The question is not “What is comfortable or tastes good or is convenient?” Rather, it concerns those things without which you wouldn’t survive. Many people in the world are faced with this question every day. For those of us who aren’t, it can be interesting to think about it as we eat, shop, or reflect on our lives. It is also interesting to reflect on those things that enrich our lives—that make our lives more meaningful or more fulfilling. There may be a lot of things that we consume or pursue that we think will enrich us but that ultimately don’t add anything of substance.
When you think about what you want from life, what do you immediately see?Like anything we try to achieve in our lives, we will be much more likely to be successful if we are specific and intentional. Creating and continuously honing our idea of what success looks like is an important aspect of achieving our goals as well as developing goals that will make our lives meaningful. Most of us, if asked what we want from life, should at least be able to answer in general terms—raising happy, healthy children, providing for our families, happiness. But how many have a deeper or more specific answer at the ready—a vision for their lives and a path to making that vision a reality?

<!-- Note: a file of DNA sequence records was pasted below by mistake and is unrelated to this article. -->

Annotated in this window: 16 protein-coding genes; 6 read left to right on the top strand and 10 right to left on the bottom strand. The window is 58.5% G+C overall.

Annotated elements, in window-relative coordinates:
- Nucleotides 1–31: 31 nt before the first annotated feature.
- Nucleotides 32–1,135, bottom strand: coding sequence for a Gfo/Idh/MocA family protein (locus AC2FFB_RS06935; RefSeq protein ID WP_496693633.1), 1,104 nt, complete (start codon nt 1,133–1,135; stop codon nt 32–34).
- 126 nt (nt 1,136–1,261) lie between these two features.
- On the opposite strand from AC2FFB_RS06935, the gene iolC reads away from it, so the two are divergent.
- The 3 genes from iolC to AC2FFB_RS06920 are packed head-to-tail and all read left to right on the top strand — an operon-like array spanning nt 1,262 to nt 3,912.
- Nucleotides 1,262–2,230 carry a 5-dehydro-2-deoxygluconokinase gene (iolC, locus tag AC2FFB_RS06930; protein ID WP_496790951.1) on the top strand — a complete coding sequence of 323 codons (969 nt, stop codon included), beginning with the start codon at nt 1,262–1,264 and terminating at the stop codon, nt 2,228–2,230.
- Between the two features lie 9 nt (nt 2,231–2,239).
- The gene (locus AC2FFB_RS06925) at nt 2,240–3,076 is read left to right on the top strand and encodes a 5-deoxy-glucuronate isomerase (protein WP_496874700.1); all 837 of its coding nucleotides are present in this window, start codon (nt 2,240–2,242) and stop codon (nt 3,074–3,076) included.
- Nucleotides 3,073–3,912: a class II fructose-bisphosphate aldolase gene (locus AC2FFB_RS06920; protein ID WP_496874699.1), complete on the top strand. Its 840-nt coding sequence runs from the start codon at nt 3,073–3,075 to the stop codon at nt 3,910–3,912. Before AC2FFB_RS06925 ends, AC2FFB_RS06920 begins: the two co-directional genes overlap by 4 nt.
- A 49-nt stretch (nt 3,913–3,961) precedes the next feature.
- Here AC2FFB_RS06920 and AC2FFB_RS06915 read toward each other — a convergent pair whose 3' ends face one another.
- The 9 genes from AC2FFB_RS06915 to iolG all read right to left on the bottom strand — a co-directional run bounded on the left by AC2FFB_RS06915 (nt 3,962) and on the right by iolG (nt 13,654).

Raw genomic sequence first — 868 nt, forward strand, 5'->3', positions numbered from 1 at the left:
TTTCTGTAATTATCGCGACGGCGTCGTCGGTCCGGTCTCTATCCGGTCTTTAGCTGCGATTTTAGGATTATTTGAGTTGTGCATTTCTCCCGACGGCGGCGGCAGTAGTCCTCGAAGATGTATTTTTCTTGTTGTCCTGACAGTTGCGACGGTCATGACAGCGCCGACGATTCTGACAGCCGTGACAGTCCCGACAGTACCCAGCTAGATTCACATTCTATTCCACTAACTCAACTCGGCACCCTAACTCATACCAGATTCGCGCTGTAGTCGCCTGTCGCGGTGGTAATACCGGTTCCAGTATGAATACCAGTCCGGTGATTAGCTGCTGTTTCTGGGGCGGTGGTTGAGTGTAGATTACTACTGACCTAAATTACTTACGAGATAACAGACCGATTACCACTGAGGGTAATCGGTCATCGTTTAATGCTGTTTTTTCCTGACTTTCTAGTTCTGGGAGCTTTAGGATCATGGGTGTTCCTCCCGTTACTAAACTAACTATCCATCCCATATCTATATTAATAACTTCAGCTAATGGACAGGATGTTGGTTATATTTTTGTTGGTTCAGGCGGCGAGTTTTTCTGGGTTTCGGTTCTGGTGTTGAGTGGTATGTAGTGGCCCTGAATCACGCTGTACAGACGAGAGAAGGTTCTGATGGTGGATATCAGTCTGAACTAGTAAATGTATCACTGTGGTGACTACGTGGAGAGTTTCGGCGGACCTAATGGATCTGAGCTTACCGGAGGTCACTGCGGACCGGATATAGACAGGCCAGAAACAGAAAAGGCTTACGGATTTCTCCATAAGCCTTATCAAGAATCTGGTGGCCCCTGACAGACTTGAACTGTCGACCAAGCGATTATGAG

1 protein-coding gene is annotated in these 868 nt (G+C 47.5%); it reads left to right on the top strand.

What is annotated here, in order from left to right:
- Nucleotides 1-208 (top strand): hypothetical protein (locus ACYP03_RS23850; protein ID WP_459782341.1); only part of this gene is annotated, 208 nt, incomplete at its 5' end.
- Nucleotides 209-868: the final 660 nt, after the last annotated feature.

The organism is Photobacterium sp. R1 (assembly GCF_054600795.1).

Are your inner thoughts calm, supportive, and helpful, or do you have a lot of negative self-talk? Is your inner dialogue a never-ending stream, or are you able to control it?
For many people, errant thoughts pop into their heads when they least want them to or when they’re doing something that requires intense focus. Try as we might to concentrate, our minds wander. The nature of our thoughts is also important. Some people have a stream of positive encouragement or affirmations: “You’ve got this!” “Come on, just one more strong hour!” Others have a never-ending flow of negative self-talk: “Idiot! What are you thinking?!” We need to pay attention to both the amount of inner dialogue we have and its nature.
Although technology has resulted in a decrease in the amount of communication that happens in person, it is still a critical aspect of how we interact. When something is important or sensitive, we handle it face to face.
But how many of us are skillful in the art of conversation—not just small talk, but meaningful conversation that transcends the narratives in our head and the need to steer the conversation to our benefit?
You know those people you always have a good time with? People you can always pick up where you left off with, no matter what the circumstances? People you are completely at ease with? Think about how comfortable you feel when you’re with these people.
Do you ever feel this comfortable when you’re by yourself?
There are a lot of elements that go into the very best relationships. There has to be respect, honesty, appreciation, and a welcoming attitude. These elements happen automatically with people who make us happy.
Are these elements present when we’re alone? Do we show ourselves the same respect, honesty, and appreciation? Do we welcome our time alone?